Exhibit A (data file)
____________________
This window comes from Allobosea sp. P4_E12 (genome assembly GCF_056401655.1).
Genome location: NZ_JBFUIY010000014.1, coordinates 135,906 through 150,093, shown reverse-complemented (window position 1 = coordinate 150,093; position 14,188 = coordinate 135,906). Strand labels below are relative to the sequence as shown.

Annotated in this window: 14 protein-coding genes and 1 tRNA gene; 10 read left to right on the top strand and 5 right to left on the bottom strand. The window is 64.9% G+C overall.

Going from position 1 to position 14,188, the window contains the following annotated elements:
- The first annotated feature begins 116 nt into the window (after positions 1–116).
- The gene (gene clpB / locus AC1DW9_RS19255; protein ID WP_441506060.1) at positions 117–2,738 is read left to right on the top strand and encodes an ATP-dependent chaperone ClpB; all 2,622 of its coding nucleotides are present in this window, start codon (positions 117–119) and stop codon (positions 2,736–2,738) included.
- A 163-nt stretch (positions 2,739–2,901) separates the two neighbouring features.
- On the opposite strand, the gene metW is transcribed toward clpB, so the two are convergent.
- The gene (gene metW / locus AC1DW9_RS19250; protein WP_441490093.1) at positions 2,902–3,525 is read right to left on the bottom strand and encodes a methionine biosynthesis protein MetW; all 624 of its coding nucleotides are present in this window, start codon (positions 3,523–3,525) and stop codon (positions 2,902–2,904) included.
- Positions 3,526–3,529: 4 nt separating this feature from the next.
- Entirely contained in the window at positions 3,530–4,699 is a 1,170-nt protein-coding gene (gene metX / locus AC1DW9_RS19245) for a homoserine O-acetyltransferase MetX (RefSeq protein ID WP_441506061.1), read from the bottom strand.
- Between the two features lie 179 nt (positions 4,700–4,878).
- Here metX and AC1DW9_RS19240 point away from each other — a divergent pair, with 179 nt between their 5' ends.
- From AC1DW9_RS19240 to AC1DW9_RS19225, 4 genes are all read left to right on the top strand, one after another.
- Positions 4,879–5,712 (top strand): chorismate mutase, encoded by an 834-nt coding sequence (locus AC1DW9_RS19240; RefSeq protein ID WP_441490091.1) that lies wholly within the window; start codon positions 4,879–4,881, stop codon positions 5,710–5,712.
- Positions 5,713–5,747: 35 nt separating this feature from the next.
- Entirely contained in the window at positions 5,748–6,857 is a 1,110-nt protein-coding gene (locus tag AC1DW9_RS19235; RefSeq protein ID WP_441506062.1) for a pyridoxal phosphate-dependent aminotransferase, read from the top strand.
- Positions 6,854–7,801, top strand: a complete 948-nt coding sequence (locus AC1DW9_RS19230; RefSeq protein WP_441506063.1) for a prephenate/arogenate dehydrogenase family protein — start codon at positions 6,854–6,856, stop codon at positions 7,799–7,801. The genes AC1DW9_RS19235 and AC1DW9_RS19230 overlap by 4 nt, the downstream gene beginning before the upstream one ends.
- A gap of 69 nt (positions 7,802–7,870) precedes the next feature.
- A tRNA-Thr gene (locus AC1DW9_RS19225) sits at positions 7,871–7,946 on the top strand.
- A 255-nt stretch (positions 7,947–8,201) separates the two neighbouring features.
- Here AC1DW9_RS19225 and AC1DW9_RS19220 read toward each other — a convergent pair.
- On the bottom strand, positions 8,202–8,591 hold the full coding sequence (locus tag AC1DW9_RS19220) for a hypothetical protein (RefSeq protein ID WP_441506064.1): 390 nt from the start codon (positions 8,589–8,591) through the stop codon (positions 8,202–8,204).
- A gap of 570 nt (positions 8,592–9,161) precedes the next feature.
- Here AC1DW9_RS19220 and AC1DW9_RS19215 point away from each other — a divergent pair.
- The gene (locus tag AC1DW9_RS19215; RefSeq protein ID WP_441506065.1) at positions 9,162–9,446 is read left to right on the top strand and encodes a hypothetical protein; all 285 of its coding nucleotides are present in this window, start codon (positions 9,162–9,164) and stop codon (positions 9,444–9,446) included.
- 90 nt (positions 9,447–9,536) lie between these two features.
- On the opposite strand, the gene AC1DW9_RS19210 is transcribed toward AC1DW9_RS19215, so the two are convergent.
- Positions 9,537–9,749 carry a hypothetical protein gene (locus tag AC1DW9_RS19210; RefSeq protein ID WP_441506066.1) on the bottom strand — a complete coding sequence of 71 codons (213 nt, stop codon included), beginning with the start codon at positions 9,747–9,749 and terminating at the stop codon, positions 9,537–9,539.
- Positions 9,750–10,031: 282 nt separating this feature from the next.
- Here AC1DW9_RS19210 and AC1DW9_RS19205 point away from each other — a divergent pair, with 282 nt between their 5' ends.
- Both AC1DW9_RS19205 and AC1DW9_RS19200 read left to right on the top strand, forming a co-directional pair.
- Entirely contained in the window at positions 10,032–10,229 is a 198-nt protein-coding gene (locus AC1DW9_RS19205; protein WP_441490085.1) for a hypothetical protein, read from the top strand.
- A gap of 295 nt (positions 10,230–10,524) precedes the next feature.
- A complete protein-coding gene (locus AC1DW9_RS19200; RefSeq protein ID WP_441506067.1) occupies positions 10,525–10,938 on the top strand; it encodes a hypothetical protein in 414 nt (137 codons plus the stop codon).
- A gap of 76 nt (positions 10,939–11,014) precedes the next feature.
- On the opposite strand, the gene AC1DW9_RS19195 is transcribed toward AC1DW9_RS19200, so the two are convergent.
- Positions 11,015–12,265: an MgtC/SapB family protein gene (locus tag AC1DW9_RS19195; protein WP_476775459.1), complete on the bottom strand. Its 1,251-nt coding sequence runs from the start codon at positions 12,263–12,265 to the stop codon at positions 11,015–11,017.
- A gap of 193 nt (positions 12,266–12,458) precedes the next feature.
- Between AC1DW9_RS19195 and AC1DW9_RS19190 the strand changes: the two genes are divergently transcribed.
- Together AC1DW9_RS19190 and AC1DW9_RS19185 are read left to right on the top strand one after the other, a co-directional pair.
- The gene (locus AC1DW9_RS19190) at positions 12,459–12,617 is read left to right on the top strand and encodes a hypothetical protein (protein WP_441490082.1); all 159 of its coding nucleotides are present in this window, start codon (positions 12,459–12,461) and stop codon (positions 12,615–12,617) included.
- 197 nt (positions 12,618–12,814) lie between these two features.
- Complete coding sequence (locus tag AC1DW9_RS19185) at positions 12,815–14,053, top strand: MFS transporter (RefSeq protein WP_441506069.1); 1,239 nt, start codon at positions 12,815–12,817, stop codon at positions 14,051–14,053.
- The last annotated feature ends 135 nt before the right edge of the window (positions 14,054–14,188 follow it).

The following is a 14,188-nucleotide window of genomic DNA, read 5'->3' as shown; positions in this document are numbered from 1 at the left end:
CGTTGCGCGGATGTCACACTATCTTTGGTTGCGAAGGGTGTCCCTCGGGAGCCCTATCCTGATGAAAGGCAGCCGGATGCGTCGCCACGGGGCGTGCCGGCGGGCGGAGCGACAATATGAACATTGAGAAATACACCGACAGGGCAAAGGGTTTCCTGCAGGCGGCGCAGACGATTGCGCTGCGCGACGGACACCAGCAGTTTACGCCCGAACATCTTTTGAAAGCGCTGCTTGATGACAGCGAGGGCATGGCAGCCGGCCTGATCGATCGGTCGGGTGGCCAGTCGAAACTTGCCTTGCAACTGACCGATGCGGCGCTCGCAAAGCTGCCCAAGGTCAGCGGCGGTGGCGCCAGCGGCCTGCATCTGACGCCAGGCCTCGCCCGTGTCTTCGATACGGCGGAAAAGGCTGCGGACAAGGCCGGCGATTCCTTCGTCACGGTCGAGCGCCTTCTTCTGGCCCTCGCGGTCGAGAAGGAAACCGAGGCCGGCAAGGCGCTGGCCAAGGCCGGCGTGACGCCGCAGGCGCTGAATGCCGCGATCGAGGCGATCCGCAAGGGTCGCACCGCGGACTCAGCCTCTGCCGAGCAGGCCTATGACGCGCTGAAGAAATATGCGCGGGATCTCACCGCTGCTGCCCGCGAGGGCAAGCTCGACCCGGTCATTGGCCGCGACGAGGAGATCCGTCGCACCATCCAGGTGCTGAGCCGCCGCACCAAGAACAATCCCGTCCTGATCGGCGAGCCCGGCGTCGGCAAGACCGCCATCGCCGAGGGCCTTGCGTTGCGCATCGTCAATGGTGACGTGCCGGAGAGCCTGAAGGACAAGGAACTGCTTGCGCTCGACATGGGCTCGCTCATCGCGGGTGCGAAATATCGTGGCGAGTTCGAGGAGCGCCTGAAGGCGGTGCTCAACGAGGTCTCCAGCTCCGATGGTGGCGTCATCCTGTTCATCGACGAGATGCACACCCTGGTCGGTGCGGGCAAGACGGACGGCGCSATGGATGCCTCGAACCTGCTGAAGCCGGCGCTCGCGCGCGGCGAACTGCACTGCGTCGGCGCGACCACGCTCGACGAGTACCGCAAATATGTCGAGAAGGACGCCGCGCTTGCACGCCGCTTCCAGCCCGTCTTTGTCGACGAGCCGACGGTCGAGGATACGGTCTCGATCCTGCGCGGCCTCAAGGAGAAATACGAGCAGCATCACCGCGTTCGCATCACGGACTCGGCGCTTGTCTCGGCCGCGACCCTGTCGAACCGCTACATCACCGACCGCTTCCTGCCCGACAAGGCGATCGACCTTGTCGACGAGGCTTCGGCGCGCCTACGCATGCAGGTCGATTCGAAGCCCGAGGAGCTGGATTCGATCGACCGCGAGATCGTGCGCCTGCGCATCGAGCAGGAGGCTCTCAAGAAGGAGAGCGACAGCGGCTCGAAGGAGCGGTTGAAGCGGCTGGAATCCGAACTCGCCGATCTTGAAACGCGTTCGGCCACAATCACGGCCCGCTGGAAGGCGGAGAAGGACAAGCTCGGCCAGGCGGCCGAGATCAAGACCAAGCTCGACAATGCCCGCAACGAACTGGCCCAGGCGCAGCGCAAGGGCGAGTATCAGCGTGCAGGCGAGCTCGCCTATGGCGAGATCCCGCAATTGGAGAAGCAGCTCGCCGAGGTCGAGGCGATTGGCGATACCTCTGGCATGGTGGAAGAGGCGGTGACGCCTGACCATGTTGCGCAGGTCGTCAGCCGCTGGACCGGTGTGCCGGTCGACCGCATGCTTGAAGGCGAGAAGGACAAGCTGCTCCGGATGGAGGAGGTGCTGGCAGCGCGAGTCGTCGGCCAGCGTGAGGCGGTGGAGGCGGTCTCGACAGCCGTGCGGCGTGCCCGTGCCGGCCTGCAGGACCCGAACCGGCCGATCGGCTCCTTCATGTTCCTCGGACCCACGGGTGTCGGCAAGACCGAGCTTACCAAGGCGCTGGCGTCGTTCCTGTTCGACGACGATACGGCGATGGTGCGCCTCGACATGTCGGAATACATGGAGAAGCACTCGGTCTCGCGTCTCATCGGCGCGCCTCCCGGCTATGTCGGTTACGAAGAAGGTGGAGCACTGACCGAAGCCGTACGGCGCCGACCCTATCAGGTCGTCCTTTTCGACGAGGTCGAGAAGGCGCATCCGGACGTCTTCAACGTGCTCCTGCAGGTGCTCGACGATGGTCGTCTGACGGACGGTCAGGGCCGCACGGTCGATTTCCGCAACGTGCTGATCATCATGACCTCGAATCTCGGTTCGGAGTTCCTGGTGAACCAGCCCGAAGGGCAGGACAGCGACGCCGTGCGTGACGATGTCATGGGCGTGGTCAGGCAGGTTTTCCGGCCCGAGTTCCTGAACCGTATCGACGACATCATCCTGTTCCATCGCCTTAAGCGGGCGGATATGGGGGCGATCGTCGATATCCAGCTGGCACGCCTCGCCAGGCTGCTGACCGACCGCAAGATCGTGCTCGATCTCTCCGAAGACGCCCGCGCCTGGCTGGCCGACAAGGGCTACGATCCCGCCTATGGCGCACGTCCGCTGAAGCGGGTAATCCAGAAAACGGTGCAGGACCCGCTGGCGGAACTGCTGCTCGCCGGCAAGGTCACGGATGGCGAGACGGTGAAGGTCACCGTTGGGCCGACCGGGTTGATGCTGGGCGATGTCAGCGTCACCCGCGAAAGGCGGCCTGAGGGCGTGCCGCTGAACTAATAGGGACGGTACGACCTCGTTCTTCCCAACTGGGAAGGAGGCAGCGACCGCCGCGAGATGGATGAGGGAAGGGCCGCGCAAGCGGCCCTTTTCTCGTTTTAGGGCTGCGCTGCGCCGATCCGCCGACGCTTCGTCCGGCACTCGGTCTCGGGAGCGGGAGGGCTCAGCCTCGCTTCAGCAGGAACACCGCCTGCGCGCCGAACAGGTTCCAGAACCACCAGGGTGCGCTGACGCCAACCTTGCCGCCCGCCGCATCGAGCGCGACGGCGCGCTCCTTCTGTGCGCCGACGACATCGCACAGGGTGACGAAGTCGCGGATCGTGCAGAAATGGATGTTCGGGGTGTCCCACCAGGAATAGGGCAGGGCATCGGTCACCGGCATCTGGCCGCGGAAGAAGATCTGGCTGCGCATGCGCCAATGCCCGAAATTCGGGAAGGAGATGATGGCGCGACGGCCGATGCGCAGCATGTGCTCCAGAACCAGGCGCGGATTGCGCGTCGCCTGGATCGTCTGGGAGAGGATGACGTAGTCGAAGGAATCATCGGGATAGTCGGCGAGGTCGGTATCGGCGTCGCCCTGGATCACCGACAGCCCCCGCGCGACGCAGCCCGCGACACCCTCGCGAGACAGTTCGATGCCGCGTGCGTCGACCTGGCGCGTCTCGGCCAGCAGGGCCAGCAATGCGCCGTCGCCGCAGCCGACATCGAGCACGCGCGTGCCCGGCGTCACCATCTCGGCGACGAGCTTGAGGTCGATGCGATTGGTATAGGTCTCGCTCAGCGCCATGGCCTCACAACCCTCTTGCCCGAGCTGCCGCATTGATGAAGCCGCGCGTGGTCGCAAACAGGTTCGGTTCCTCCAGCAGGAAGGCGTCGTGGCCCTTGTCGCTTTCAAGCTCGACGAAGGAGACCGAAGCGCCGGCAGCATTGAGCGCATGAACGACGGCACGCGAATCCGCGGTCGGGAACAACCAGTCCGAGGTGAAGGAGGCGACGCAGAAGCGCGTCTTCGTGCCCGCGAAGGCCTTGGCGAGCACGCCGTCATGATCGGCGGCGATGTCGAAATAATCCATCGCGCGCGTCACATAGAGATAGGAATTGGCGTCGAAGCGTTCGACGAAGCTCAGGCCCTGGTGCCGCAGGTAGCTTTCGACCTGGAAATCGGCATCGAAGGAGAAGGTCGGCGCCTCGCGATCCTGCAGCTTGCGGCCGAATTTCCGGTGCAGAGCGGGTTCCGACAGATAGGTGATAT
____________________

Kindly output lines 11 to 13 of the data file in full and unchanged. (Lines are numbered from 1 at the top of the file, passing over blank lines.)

- Entirely contained in the window at positions 3,530–4,699 is a 1,170-nt protein-coding gene (gene metX / locus AC1DW9_RS19245) for a homoserine O-acetyltransferase MetX (RefSeq protein ID WP_441506061.1), read from the bottom strand.
- Between the two features lie 179 nt (positions 4,700–4,878).
- Here metX and AC1DW9_RS19240 point away from each other — a divergent pair, with 179 nt between their 5' ends.